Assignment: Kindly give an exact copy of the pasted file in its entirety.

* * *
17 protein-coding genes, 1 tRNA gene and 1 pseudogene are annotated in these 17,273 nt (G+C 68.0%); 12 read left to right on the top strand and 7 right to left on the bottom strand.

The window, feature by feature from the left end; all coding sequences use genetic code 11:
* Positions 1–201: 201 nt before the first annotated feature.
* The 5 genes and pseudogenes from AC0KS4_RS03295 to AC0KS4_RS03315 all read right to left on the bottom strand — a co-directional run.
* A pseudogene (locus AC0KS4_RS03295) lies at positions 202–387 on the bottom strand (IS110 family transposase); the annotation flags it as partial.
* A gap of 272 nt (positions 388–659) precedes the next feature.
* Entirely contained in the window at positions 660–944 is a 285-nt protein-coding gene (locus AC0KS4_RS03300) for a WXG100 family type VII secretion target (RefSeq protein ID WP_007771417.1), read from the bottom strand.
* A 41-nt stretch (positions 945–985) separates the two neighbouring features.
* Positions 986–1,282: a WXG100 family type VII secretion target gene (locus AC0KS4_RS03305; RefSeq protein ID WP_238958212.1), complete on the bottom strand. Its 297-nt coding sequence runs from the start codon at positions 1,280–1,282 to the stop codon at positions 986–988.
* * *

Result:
17 protein-coding genes, 1 tRNA gene and 1 pseudogene are annotated in these 17,273 nt (G+C 68.0%); 12 read left to right on the top strand and 7 right to left on the bottom strand.

The window, feature by feature from the left end; all coding sequences use genetic code 11:
* Positions 1–201: 201 nt before the first annotated feature.
* The 5 genes and pseudogenes from AC0KS4_RS03295 to AC0KS4_RS03315 all read right to left on the bottom strand — a co-directional run.
* A pseudogene (locus AC0KS4_RS03295) lies at positions 202–387 on the bottom strand (IS110 family transposase); the annotation flags it as partial.
* A gap of 272 nt (positions 388–659) precedes the next feature.
* Entirely contained in the window at positions 660–944 is a 285-nt protein-coding gene (locus AC0KS4_RS03300) for a WXG100 family type VII secretion target (RefSeq protein ID WP_007771417.1), read from the bottom strand.
* A 41-nt stretch (positions 945–985) separates the two neighbouring features.
* Positions 986–1,282: a WXG100 family type VII secretion target gene (locus AC0KS4_RS03305; RefSeq protein ID WP_238958212.1), complete on the bottom strand. Its 297-nt coding sequence runs from the start codon at positions 1,280–1,282 to the stop codon at positions 986–988.